The research article 'Virus filter scalability: Demonstration of consistent viral clearance across laboratory and manufacturing scales' has been published in the journal Biologicals.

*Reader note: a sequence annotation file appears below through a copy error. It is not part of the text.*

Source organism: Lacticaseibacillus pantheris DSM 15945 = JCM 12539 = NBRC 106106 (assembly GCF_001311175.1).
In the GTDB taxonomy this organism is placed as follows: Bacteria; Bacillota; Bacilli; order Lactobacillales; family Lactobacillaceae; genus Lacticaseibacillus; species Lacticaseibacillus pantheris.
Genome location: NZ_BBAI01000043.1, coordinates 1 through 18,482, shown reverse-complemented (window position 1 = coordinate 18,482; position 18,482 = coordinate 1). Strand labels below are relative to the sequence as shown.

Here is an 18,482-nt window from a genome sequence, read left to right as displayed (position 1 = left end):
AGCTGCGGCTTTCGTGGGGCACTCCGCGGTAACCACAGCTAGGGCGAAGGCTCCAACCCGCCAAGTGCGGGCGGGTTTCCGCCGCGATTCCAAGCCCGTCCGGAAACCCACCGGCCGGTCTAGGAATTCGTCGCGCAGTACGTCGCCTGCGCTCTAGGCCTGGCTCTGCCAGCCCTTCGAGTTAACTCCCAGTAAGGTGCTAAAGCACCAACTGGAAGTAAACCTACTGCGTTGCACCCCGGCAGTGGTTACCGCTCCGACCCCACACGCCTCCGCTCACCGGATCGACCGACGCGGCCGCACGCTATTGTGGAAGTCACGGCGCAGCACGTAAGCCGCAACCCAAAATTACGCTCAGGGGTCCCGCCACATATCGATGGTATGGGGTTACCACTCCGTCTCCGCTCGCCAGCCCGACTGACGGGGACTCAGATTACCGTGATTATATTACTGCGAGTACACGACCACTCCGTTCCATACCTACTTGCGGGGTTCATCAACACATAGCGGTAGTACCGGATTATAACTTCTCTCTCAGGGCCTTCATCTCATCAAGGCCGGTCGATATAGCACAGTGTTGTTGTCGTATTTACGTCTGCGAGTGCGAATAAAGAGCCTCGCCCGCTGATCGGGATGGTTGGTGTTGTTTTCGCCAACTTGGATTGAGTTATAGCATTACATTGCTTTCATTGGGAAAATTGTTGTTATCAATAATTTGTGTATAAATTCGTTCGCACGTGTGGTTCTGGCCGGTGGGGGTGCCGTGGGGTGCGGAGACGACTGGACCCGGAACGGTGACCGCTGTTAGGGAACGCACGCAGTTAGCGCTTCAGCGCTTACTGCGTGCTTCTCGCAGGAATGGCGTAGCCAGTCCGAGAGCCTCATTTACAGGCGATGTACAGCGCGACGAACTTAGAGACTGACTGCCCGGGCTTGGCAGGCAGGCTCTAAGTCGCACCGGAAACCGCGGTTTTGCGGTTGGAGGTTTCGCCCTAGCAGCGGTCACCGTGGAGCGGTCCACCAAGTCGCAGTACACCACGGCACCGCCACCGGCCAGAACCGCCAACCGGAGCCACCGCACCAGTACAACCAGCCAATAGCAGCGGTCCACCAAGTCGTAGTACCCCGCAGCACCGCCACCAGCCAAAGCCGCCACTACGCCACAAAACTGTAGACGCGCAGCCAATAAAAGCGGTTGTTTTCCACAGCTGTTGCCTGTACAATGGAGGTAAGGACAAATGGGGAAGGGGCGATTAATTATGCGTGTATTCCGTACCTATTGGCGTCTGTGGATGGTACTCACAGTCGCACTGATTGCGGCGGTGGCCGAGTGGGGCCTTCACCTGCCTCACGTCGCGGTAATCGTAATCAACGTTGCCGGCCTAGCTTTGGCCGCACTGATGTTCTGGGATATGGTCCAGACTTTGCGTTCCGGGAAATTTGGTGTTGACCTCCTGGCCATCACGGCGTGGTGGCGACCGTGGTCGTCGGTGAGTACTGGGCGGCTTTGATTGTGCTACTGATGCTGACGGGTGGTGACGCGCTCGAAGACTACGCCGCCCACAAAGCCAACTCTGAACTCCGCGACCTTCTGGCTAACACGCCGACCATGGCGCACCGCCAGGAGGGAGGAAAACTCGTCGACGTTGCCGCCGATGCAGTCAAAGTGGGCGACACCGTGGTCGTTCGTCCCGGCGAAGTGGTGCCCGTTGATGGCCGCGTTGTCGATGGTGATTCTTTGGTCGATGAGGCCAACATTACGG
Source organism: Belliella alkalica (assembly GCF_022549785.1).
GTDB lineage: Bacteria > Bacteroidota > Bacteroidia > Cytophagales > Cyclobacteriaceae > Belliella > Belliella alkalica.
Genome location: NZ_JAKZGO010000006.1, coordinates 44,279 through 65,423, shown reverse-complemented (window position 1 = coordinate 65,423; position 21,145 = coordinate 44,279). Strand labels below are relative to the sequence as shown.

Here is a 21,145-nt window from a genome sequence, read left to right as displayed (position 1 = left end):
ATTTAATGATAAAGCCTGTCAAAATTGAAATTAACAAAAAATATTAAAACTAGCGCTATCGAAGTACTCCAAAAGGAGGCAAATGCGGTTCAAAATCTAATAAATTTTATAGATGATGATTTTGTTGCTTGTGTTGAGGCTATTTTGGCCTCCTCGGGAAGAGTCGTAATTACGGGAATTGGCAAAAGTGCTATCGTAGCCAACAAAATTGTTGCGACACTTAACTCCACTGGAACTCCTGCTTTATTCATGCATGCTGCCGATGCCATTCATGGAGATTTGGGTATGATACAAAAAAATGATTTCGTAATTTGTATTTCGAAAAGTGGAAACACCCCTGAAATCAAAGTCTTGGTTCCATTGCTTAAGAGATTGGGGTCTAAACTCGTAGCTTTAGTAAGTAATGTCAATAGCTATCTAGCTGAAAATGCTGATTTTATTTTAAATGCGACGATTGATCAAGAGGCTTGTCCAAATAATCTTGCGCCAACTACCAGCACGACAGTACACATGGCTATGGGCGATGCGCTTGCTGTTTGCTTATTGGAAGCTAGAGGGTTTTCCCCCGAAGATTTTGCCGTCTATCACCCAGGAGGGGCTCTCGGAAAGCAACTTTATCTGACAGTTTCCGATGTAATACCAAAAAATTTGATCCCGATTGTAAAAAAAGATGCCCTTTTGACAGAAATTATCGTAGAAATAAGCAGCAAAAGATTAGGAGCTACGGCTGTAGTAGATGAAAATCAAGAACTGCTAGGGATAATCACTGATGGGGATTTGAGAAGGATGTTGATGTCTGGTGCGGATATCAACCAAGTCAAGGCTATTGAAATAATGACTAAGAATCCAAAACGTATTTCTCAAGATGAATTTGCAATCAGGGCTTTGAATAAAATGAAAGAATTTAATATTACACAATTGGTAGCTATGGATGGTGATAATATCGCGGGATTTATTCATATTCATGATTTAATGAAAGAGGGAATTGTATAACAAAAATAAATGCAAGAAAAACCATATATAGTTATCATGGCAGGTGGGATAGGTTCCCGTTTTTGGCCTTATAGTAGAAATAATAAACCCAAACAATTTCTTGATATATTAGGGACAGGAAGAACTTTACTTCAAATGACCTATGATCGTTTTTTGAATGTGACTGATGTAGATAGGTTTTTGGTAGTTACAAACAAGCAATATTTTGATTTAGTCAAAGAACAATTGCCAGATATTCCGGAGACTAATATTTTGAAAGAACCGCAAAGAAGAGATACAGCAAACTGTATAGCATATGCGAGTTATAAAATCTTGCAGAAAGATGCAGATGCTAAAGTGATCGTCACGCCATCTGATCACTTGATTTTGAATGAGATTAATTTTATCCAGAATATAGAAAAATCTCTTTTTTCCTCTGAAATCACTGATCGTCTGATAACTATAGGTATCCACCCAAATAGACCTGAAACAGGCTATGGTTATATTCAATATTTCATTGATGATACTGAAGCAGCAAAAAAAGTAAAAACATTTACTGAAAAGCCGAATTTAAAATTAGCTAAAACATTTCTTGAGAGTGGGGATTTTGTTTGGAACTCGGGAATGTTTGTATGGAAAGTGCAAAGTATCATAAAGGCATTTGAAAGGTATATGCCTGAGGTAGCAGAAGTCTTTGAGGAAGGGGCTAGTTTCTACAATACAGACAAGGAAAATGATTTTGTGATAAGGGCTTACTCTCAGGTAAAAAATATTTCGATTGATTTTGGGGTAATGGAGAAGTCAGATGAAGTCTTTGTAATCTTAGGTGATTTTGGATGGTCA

Virus removal filtration processes in biopharmaceutical manufacturing are developed, optimized and validated for viral clearance using laboratory scale filters. Thus, the scalability of these filters is critical for accurately extrapolating filtration performance and reliably extending viral clearance to manufacturing scale. Virus removal filter manufacturers generally validate scalability of filtration performance based on various filtration parameters, and virus removal capability is extended to manufacturing scale filters using inert, size-appropriate particles such as gold nanoparticles to avoid the risks associated with using mammalian viruses in large feed volumes. In this study, we use bacteriophage PP7 as a parvovirus model to directly demonstrate viral clearance on Planova™ BioEX virus removal filters across all scales, including manufacturing scale. Filters with hollow fibers from three spinning series with filter sizes ranging from 0.0003 to 4.0 m2 were tested for virus removal, flux, and protein recovery performance using BSA spiked with PP7. Complete viral clearance was observed across all filter sizes with PP7 LRV of ≥4.7 or higher. Flux and protein recovery were also consistent. These results demonstrate the scalability of filtration performance and consistent virus removal at all sizes, supporting the use of laboratory scale filters to validate viral clearance at manufacturing scales.